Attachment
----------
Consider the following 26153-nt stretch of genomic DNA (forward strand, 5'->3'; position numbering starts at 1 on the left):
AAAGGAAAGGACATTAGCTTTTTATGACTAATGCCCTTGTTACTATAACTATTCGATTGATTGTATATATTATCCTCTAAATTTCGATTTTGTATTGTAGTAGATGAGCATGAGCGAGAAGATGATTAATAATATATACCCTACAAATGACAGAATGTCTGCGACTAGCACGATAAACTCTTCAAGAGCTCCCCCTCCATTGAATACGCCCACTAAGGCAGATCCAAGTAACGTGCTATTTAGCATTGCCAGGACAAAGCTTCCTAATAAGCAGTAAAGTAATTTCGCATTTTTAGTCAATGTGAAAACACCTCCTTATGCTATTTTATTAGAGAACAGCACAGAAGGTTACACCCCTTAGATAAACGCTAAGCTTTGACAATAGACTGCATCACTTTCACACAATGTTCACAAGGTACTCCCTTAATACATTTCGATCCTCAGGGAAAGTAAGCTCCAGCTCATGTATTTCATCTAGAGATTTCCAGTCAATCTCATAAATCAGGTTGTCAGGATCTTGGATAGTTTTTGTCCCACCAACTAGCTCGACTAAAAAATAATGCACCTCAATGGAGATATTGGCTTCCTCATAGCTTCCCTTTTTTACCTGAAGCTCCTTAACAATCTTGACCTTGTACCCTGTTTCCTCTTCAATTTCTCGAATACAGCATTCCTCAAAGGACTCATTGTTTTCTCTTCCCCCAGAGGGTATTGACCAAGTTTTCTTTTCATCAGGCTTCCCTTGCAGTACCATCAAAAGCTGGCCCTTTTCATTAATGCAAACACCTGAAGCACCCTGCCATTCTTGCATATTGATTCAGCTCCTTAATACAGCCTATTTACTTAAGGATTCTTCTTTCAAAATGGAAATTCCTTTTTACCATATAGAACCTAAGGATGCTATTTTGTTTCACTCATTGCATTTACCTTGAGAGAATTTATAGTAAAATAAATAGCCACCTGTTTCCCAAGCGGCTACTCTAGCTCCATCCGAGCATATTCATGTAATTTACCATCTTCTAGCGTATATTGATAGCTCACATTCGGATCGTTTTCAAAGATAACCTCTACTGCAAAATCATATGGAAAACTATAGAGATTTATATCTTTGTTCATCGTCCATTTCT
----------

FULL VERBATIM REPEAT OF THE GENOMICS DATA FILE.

Consider the following 26153-nt stretch of genomic DNA (forward strand, 5'->3'; position numbering starts at 1 on the left):
AAAGGAAAGGACATTAGCTTTTTATGACTAATGCCCTTGTTACTATAACTATTCGATTGATTGTATATATTATCCTCTAAATTTCGATTTTGTATTGTAGTAGATGAGCATGAGCGAGAAGATGATTAATAATATATACCCTACAAATGACAGAATGTCTGCGACTAGCACGATAAACTCTTCAAGAGCTCCCCCTCCATTGAATACGCCCACTAAGGCAGATCCAAGTAACGTGCTATTTAGCATTGCCAGGACAAAGCTTCCTAATAAGCAGTAAAGTAATTTCGCATTTTTAGTCAATGTGAAAACACCTCCTTATGCTATTTTATTAGAGAACAGCACAGAAGGTTACACCCCTTAGATAAACGCTAAGCTTTGACAATAGACTGCATCACTTTCACACAATGTTCACAAGGTACTCCCTTAATACATTTCGATCCTCAGGGAAAGTAAGCTCCAGCTCATGTATTTCATCTAGAGATTTCCAGTCAATCTCATAAATCAGGTTGTCAGGATCTTGGATAGTTTTTGTCCCACCAACTAGCTCGACTAAAAAATAATGCACCTCAATGGAGATATTGGCTTCCTCATAGCTTCCCTTTTTTACCTGAAGCTCCTTAACAATCTTGACCTTGTACCCTGTTTCCTCTTCAATTTCTCGAATACAGCATTCCTCAAAGGACTCATTGTTTTCTCTTCCCCCAGAGGGTATTGACCAAGTTTTCTTTTCATCAGGCTTCCCTTGCAGTACCATCAAAAGCTGGCCCTTTTCATTAATGCAAACACCTGAAGCACCCTGCCATTCTTGCATATTGATTCAGCTCCTTAATACAGCCTATTTACTTAAGGATTCTTCTTTCAAAATGGAAATTCCTTTTTACCATATAGAACCTAAGGATGCTATTTTGTTTCACTCATTGCATTTACCTTGAGAGAATTTATAGTAAAATAAATAGCCACCTGTTTCCCAAGCGGCTACTCTAGCTCCATCCGAGCATATTCATGTAATTTACCATCTTCTAGCGTATATTGATAGCTCACATTCGGATCGTTTTCAAAGATAACCTCTACTGCAAAATCATATGGAAAACTATAGAGATTTATATCTTTGTTCATCGTCCATTTCT